Since it was a substance with a lot of dissolved particulates (compared to, say, tea), in addition to the tools to open up the laptop, you're gonna have to buy a few gallons of distilled water and a bottle of 99% isopropyl alcohol. Open the laptop and disassemble it best you can. Bathe and rinse the components (not the screen or the HDD, probably not the fans unless they've got milk all over them - the copper wire windings for the fan motor will hold water and are difficult to access) in distilled water several times to wash away all the milk. Dry with paper towels or napkins, then air-dry with a hair dryer on the no-heat (or low heat) setting. When it's mostly dry, rinse it with the alcohol. The idea is to displace any stubborn water stuck in nooks and crannies with the alcohol. The alcohol evaporates a lot quicker than water, so the end result is dry components without water causing galvanic corrosion before it evaporates. Be aware that alcohol will remove certain markings, dyes, and adhesives. So you may not want to pour it over everything, just places where you think there might be trapped water.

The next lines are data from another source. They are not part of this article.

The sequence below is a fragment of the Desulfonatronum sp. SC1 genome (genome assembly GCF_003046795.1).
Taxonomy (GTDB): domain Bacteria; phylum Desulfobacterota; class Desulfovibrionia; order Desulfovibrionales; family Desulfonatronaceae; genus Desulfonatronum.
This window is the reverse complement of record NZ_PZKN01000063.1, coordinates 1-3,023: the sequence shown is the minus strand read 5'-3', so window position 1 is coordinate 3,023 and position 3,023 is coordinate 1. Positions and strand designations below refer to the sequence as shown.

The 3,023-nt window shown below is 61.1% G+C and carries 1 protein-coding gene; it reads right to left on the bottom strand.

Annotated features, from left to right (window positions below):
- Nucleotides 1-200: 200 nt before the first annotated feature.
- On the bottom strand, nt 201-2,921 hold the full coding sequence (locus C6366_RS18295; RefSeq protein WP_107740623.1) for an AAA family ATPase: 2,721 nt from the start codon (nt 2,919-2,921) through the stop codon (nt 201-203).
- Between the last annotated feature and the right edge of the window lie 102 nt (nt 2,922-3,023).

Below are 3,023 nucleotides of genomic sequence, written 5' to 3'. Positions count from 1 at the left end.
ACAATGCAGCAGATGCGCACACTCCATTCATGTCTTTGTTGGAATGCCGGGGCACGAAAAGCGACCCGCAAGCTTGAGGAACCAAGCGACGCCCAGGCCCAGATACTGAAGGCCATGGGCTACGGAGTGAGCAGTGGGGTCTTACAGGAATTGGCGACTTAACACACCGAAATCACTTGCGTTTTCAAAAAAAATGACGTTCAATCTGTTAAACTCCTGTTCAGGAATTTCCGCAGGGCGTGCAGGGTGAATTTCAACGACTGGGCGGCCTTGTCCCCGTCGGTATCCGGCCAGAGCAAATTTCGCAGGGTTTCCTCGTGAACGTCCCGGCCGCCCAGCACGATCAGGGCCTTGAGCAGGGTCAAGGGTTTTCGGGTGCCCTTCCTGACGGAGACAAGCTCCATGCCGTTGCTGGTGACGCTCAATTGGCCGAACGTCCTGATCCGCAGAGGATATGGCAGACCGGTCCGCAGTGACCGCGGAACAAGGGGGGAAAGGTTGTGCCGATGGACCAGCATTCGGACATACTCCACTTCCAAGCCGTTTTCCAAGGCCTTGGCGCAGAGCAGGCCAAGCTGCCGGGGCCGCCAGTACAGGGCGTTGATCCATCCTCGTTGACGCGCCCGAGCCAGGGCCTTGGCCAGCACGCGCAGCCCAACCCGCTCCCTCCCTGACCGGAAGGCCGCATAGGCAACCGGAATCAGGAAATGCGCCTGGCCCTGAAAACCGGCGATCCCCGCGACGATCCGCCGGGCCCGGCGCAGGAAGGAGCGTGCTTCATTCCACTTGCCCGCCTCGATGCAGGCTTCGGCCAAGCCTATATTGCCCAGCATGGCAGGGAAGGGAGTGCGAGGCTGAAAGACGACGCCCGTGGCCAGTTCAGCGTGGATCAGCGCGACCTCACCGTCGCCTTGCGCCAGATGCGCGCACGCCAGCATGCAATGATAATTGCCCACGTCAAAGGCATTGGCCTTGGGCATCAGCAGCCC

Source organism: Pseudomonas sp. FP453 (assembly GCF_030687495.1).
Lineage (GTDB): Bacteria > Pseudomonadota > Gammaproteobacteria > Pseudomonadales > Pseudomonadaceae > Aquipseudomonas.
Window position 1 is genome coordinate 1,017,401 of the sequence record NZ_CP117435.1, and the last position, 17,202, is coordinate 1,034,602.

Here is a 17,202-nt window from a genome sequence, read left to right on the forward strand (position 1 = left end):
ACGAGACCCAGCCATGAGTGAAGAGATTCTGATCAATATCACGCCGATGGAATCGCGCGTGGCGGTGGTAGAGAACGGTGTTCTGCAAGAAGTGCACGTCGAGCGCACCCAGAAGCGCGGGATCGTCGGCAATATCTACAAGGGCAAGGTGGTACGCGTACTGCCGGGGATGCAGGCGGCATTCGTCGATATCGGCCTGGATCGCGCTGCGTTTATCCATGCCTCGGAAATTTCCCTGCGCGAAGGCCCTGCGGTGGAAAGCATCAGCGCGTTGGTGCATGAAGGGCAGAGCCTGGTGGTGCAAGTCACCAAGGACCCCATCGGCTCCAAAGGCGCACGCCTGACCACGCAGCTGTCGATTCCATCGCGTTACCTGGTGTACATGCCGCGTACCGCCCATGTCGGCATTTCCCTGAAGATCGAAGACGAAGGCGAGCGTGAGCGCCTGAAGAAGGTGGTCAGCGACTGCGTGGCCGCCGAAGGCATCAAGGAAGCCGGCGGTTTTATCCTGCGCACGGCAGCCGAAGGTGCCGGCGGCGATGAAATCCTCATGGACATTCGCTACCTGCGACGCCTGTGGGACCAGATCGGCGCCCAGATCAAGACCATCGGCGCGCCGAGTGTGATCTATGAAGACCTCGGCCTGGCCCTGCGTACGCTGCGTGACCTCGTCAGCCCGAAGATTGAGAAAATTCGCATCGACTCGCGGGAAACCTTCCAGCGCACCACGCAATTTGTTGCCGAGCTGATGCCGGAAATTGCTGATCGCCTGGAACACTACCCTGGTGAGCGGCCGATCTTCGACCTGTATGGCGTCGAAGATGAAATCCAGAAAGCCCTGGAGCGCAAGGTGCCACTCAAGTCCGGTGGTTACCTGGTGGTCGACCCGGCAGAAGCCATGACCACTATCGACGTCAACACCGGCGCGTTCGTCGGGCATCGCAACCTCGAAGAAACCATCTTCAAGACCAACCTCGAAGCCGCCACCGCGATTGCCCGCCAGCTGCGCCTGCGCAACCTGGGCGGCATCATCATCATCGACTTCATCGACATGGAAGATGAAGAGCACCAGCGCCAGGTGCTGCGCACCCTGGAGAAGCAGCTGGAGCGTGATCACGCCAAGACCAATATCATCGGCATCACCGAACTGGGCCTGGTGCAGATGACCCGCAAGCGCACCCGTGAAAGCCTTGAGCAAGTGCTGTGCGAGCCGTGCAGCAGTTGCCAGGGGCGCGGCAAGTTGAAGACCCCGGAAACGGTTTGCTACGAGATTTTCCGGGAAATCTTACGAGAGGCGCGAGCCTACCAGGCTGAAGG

The keyboard is probably a loss unless you can get underneath the domes to rinse them out. In my experience they're extremely sensitive to contamination by dried gunk. Fortunately you have a fairly popular laptop model so getting replacement keyboard if needed shouldn't be too difficult.

After all this, set up all the pieces so they can get a lot of airflow, and put a fan next to them blowing air on them. If the area you live in is humid, you may want to put the pieces in an airtight box with a bunch of dessicant (stuff that absorbs water out of the air). Uncooked rice will kinda sorta work as a dessicant, but a real dessicant will work much better (easily obtainable from Amazon; retail stores like Walmart sometimes have it as DampRid).

You'll want to give it at least 3 days to dry. Preferably a week. Only then should you reassemble everything and hope (pray) that it worked and the computer will come back to life.

If the milk has already dried, you can still try all this but the chances of success are greatly reduced.